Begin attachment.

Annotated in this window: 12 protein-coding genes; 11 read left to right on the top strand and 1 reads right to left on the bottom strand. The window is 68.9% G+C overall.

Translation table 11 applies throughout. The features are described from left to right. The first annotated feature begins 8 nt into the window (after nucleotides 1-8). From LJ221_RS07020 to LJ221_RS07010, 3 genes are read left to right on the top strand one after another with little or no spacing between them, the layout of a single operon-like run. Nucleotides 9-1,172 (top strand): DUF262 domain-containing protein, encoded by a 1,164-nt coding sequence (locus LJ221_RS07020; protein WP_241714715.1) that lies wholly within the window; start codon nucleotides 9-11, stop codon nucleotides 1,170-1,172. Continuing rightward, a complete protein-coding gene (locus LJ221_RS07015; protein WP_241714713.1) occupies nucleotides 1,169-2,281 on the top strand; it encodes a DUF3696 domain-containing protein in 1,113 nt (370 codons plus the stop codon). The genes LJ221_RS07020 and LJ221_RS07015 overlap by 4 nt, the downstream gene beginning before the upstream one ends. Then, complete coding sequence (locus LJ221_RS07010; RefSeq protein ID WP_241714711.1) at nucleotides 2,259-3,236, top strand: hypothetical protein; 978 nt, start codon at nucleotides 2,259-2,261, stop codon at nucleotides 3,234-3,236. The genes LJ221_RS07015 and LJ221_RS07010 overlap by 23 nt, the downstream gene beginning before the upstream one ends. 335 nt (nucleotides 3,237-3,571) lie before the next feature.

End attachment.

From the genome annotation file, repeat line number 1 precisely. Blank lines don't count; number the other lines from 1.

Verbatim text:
Annotated in this window: 12 protein-coding genes; 11 read left to right on the top strand and 1 reads right to left on the bottom strand. The window is 68.9% G+C overall.